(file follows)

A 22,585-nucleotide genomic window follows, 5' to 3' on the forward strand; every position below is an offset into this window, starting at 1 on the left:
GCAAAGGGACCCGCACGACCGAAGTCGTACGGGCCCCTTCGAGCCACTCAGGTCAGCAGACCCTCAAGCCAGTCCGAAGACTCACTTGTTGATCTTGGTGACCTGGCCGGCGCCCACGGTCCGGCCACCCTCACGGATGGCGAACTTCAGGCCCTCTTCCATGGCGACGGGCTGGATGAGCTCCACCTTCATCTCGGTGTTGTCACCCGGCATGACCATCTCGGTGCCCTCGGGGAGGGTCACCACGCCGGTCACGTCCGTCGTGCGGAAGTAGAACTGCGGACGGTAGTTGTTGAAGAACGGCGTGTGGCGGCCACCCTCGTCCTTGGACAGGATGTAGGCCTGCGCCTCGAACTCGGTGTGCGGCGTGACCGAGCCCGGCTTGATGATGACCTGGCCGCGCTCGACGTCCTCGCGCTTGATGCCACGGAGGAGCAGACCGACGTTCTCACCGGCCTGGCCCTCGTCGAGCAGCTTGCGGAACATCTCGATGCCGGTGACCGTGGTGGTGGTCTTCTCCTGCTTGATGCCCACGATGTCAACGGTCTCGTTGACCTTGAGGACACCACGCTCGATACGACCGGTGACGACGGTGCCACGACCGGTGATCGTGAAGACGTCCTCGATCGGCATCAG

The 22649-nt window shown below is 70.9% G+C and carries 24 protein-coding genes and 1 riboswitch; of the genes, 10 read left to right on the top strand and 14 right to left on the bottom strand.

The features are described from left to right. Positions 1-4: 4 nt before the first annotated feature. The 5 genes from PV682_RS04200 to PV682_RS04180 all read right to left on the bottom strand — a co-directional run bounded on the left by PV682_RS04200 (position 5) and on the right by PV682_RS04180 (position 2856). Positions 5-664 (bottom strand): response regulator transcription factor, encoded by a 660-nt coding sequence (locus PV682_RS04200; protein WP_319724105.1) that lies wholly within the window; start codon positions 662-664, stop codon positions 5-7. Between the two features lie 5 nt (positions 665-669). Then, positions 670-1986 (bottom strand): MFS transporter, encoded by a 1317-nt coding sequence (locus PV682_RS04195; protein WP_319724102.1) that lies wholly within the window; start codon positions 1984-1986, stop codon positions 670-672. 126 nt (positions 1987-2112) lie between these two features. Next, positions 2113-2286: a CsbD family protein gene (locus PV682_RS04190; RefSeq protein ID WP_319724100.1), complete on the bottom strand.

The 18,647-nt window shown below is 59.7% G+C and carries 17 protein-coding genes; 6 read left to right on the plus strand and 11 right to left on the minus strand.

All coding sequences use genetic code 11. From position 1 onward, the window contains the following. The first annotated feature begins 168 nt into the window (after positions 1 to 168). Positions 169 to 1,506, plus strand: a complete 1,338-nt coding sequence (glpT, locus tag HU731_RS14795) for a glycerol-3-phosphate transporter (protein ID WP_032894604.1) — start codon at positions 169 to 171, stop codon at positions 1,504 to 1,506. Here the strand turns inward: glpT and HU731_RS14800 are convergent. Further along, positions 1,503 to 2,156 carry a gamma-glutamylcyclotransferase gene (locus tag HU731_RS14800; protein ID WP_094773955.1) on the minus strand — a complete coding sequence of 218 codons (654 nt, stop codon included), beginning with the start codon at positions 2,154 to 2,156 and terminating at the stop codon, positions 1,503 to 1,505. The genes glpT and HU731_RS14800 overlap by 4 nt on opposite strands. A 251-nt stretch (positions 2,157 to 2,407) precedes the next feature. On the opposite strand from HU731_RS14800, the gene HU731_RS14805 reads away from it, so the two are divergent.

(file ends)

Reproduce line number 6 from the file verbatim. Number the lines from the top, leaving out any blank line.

All coding sequences use genetic code 11. From position 1 onward, the window contains the following. The first annotated feature begins 168 nt into the window (after positions 1 to 168). Positions 169 to 1,506, plus strand: a complete 1,338-nt coding sequence (glpT, locus tag HU731_RS14795) for a glycerol-3-phosphate transporter (protein ID WP_032894604.1) — start codon at positions 169 to 171, stop codon at positions 1,504 to 1,506. Here the strand turns inward: glpT and HU731_RS14800 are convergent. Further along, positions 1,503 to 2,156 carry a gamma-glutamylcyclotransferase gene (locus tag HU731_RS14800; protein ID WP_094773955.1) on the minus strand — a complete coding sequence of 218 codons (654 nt, stop codon included), beginning with the start codon at positions 2,154 to 2,156 and terminating at the stop codon, positions 1,503 to 1,505. The genes glpT and HU731_RS14800 overlap by 4 nt on opposite strands. A 251-nt stretch (positions 2,157 to 2,407) precedes the next feature. On the opposite strand from HU731_RS14800, the gene HU731_RS14805 reads away from it, so the two are divergent.